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Computer animator Nigel is nominated for Bafta

Nigel Sumner, who has been nominated for a Bafta for special visual effects for Pacific Rim.
Photo courtesy of Industrial Light & Magic

Nigel Sumner, who has been nominated for a Bafta for special visual effects for Pacific Rim. Photo courtesy of Industrial Light & Magic

A former Stamford College student has been nominated for a British Academy of Film and Television Arts award for his work on the blockbuster movie Pacific Rim.

Computer animator Nigel Sumner has been nominated for the best Special Visual Effects category of the Baftaswhich will be announced at a glittering ceremony to be held at the Royal Opera House in London on February 16.

The 38-year-old, who grew up in Uppingham, where his family still live, said: “It’s really nice to be recognised for something that I’m passionate about.”

Nigel, who was 21 when his 56-year-old dad Robin, a self employed businessman, died from complications arising from a ruptured ulcer, said he owed his “hard-work ethic and the desire to be the best that I can be” to his dad.

“He will be in my thoughts at the awards,” said the former Leighfield Primary, Uppingham Community College and Stamford College pupil.

“I wish he could have been there, but I’m sure he would have been proud.”

His mum Maureen, retired proprietor of the Clutter Antiques, in Uppingham, echoed the sentiment.

“I wish Nigel’s dad was alive to share the moment,” she said. “I know he would have been very proud of his son, just as I am.”

Nigel’s love affair with technology and animation began at an early age.

“I used to love building things with Lego and Meccano, then when we got our first home computer it opened up new ways of being creative,” he said.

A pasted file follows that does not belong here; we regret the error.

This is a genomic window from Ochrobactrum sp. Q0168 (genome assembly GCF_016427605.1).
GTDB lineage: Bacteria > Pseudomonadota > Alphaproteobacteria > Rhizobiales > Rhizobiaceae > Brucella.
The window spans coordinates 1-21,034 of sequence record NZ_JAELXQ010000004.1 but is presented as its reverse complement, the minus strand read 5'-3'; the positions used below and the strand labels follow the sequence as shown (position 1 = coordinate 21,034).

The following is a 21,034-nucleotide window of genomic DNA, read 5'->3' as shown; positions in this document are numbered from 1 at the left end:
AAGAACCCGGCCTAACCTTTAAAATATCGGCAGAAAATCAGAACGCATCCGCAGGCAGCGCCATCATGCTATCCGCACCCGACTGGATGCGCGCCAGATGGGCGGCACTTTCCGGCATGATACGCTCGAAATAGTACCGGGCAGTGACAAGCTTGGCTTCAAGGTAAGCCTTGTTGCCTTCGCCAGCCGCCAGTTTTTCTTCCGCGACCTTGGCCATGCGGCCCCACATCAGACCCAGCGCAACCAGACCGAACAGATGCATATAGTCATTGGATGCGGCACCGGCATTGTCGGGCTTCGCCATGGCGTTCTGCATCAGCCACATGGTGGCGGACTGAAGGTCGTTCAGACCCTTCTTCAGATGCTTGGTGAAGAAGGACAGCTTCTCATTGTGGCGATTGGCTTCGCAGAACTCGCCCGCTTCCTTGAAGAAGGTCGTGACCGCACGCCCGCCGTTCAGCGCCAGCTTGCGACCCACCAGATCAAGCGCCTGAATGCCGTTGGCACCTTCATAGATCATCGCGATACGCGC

With an aptitude for pure maths, physics and art, a degree in computer visualisation and animation seemed the natural choice after A-levels at Stamford College.

Nigel said: “When I was looking at university courses I found it hard to find what I wanted.

“It was around the time when Jurassic Park was released. That was the deciding factor, when I knew ‘this is what I wanted to do’.

“I thought, if you can bring dinosaurs to life then there is no end to what you can do.”

In 1997 while studying at Bournmouth University Nigel and three fellow graduates worked on a project to create a Mars simulator ride called Mission on Mars for the Nasa space centre.

He was teaching part-time at the university and studying for his Masters at the time.

Nigel said: “At the same time I also applied to Industrial Light and Magic (ILM) a Lucasfilm Company for a job.”

A brief spell at The Computer Film Company in London was followed by a successful interview at ILM in California, working initially on commercials then feature films.

His first film project was on The Perfect Storm in 2000 when as technical director of computer generated image sequences he created water sprays and splashes along with the team working on special effects,

In 2007 Nigel relocated to Singapore, to help set up ILM’s first international studio with a team of 20 artist, which has since grown to 300.

Nigel said: “During this time we have worked on movies such as Transformers 1,2,3 (and now 4), Marvels the Avengers, JJ Abrahm’s Star Trek, Iron Man 1 and 2, Pirates of the Caribbean 3 and 4, as well as a host of other projects.”

It was his role here in creating visual effects for Pacific Rim that culminated in the Bafta nomination.

Nigel admitted that the early days were anything but plain sailing.

He said: “It involved a lot of hard work, especially as a student. Certainly there was also an element of good fortune - a lot of what you know and a little of who you know. I was fortunate to work with like minded individuals.”

 

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